April 10, 2017 12:57 pm
Updated: April 10, 2017 1:09 pm

Canada worried about North Korea’s ‘dangerous and unstable’ regime: Trudeau

WATCH ABOVE: Trudeau: N. Korea displaying 'irresponsibility' around nuclear program

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Prime Minister Justin Trudeau was at a loss for words Monday when asked about North Korea, stopping short of calling the country’s regime “crazy.”

“We are worried about the dangerous and unstable North Korean regime, period,” said Trudeau at a press conference in France.

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“I think we have seen over the past months, indeed years, a kind of irresponsible, dangerous actions by this rogue regime in North Korea is a danger not just to the immediate region but to the entire world.”

READ MORE: North Korea’s latest missile launch could be 2nd test of new technology, experts say

Satellite images coupled with reports indicate that North Korea is bolstering its nuclear weapons program.

The United States has sent a navy carrier strike group toward the Korean Peninsula to provide a physical presence following North Korea’s persistent ballistic missile tests.

The situation in North Korea and what to do about it is an ongoing concern and discussion among world leaders, Trudeau said.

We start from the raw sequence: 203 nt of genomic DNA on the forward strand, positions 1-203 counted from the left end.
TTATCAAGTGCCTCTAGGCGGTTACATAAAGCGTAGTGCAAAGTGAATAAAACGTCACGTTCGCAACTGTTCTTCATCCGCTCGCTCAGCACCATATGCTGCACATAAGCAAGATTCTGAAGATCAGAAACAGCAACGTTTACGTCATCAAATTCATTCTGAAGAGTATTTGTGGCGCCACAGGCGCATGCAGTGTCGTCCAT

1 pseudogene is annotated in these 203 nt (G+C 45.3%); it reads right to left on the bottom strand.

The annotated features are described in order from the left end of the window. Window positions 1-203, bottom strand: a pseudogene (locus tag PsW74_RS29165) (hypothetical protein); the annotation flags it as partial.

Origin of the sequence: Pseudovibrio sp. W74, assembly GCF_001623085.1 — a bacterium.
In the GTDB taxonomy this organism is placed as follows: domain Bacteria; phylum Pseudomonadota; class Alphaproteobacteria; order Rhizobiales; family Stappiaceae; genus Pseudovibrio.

“We need to ensure that we are working together with our allies to find a path forward there because a nuclear power like North Korea that has shown a level of irresponsibility and,” Trudeau trailed off, as he searched for the right words.

“[North Korea’s] fundamental irresponsibility — to not use a word like crazy, which I will not use — is of real concern.”

Canada will continue to work with its allies to keep Canada safe help “diffuse” the situation, said Trudeau.

There have been concerns that Canada is uniquely vulnerable to attacks considering the country is not a partner in the U.S. ballistic missile defence (BMD) program.

At the core of the program’s system are dozens of interceptors designed to launch non-explosive warheads into space to collide with and destroy nuclear warheads headed for North America.

WATCH: Is Canada vulnerable to ballistic missiles from rogue states?

Former prime minister Paul Martin decided in 2005 that Canada would not take part in the BMD program.

In 2014, a Senate committee recommended Canada join the BMD program, “to preserve Canada’s sovereignty, security and national interests.” In 2015, a panel of security and defence experts urged the incoming Trudeau Liberals to join the BMD program.

READ MORE: Donald Trump takes aim at North Korea, says country has been ‘behaving badly’

The Trudeau Liberals have been revisiting that decision. And on Monday, the prime minister left the door open when asked if joining the BMD program might be on the table.

“Canadians expect this government, and any government to do what’s necessary to keep them safe in a way that is consistent with our values and we are always working with our partners on ways we can do that,” said Trudeau.

— With a file from the Associated Press

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